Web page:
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Cook County taxpayers will be billed $645,000 for ACLU’s eavesdropping suit

Saturday, March 16, 2013
Chicago Sun-Times
by Lisa Donovan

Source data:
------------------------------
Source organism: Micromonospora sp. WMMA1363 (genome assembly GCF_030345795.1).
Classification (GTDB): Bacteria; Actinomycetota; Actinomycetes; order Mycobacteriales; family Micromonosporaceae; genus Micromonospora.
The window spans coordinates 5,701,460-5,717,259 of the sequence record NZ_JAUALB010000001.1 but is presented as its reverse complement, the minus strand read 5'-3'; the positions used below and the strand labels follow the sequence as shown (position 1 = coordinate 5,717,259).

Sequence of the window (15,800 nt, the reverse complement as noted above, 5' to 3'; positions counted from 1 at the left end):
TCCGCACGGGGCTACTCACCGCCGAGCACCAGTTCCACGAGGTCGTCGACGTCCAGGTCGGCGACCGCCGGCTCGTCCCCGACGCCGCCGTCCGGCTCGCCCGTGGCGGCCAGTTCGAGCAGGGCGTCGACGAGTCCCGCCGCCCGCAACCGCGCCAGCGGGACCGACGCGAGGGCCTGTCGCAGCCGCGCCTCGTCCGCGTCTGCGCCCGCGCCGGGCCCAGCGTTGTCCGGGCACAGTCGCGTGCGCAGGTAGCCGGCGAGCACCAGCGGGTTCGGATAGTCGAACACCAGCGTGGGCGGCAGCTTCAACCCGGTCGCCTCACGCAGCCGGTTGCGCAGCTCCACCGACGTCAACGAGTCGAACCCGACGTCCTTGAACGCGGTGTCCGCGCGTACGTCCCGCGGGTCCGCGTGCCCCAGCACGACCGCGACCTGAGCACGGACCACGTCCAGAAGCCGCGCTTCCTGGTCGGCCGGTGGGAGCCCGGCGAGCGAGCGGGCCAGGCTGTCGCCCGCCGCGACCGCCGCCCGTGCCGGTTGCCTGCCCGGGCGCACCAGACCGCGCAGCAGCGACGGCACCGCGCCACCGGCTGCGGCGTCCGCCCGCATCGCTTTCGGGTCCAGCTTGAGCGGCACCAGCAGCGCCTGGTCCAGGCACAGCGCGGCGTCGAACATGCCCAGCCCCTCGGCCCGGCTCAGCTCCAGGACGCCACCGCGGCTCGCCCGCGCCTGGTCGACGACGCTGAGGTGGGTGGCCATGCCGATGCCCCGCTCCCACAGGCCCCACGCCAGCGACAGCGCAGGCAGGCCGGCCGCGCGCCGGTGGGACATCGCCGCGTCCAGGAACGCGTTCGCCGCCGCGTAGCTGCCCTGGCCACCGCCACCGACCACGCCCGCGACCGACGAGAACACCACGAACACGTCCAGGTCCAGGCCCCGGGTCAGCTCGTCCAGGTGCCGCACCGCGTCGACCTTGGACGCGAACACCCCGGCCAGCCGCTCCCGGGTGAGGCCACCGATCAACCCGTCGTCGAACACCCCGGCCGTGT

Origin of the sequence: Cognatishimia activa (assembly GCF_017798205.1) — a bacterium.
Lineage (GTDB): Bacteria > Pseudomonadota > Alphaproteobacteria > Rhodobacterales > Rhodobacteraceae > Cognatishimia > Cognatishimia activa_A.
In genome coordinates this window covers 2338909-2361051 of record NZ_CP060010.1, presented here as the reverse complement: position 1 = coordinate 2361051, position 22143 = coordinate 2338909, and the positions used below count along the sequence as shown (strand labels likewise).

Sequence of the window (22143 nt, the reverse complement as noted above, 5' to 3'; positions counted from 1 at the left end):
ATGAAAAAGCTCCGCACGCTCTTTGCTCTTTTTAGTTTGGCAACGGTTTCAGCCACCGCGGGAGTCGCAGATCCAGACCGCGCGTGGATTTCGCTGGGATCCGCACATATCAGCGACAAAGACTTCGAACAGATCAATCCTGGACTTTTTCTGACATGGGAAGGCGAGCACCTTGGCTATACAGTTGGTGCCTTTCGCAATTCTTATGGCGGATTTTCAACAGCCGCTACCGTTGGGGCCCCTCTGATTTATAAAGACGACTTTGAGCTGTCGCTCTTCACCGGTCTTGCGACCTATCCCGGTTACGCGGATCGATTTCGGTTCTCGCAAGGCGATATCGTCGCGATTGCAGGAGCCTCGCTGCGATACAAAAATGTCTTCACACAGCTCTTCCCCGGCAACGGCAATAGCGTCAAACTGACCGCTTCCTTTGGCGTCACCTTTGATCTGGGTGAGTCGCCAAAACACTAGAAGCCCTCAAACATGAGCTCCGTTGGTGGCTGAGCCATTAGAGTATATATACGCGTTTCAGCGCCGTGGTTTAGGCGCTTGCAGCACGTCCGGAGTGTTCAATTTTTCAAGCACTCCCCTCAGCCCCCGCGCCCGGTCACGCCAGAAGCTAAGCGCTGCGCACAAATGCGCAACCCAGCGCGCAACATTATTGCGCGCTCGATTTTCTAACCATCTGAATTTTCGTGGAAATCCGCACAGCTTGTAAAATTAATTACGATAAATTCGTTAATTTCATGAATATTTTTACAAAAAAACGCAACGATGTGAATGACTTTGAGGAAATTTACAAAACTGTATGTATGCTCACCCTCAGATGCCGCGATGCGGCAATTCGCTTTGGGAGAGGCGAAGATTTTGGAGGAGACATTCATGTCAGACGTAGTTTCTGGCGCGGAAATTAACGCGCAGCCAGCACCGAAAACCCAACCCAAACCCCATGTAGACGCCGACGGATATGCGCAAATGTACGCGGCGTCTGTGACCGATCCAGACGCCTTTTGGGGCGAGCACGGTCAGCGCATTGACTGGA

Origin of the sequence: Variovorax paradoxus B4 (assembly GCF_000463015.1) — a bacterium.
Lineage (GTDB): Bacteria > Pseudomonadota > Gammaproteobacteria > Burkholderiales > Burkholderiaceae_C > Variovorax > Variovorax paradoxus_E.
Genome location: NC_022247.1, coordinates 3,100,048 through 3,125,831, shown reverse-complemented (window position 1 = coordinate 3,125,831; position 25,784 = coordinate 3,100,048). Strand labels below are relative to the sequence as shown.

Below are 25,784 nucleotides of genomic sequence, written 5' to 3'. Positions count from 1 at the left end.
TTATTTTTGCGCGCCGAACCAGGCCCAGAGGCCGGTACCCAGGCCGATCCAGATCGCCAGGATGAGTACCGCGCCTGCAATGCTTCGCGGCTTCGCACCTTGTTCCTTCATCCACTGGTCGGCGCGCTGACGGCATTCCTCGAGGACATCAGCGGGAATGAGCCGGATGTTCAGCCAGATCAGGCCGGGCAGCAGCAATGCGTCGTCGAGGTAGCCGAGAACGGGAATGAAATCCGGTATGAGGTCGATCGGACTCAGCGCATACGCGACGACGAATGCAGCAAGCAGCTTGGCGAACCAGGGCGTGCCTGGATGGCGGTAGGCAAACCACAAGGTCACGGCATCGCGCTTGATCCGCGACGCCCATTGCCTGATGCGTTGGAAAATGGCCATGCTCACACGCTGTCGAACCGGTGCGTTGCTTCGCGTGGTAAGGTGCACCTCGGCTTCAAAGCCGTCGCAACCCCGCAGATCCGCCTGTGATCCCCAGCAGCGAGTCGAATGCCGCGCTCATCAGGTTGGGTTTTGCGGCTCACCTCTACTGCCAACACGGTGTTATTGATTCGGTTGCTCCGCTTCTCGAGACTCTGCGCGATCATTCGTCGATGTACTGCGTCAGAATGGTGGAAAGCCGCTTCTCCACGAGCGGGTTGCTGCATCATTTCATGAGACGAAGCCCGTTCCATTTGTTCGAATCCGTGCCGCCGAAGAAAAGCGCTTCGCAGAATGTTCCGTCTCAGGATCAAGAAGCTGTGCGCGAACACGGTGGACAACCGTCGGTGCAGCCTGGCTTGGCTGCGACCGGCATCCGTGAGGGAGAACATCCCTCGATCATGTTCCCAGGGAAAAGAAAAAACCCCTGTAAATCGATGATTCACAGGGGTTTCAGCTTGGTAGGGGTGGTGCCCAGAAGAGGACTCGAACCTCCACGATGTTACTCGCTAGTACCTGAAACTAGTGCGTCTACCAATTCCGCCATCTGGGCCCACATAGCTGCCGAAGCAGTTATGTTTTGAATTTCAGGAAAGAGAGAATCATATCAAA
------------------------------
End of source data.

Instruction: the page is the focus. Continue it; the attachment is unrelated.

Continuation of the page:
Cook County taxpayers will be on the hook for a $645,549 legal bill tied to a court fight between the American Civil Liberties Union of Illinois and the county’s top prosecutor over the highly contentious — and now essentially dead — ban on people recording police officers on the job. The Cook County board will take up the matter on Wednesday. Ads by Google e-Releases® Save $130Make Headlines. Improve Sales. Drive Competitors Crazy - Visit Now In 2010, the ACLU of Illinois sued Cook County State’s Attorney Anita Alvarez to halt prosecution of ACLU staff members recording police officers working their beats in public places. While the case was initially thrown out in federal court in Chicago, the ACLU of Illinois and state’s attorney fought all the way to the U.S. Supreme Court. In November, justices upheld a lower court ruling that said the Illinois’ eavesdropping law violates free speech rights when it comes to audio recording police officer working the beat on a city street, park or any other public space. The case was effectively tossed back to the federal court in Chicago and in December U.S. District Court Judge Sharon Johnson Coleman issued a permanent injunction, barring Alvarez from prosecuting cases where ACLU staffers are recording officers in a public space. At the time, the ACLU of Illinois in a news release said, “While this ruling is limited to the work of the ACLU of Illinois in monitoring police activity, we believe that it will have a ripple effect throughout the entire state.”  One of the most high-profile cases was that of the late Christopher Drew, a Chicago artist who was charged with felony eavesdropping after he recorded his Dec. 2, 2009, arrest on State Street by Chicago Police. Drew was selling art patches for $1 at 103 N. State when he was arrested for not having a peddler’s license. Police found a tape recorder in his poncho that recorded the conversation between Drew and the arresting officer on the street. He was charged with a Class 1 felony, which carries a penalty of up to 15 years in prison. Last year, a Cook County judge presiding on that case ruled the state’s eavesdropping law was unconstitutional. In 2011, an Indiana woman was acquitted of eavesdropping in Cook County. Tiawanda Moore said she had only recorded two Chicago Police Internal Affairs investigators while filing a sexual harassment complaint against another officer because the investigators were trying to get her to drop the complaint. Meanwhile, earlier this month, Judge Johnson Coleman ordered the county to pay the ACLU of Illinois’s legal fees in the case. The county board is expected to take up the matter in the finance committee with final approval at the county board meeting on Wednesday. A spokesman for the ACLU declined to comment. A spokeswoman for the state’s attorney’s office also declined to comment.

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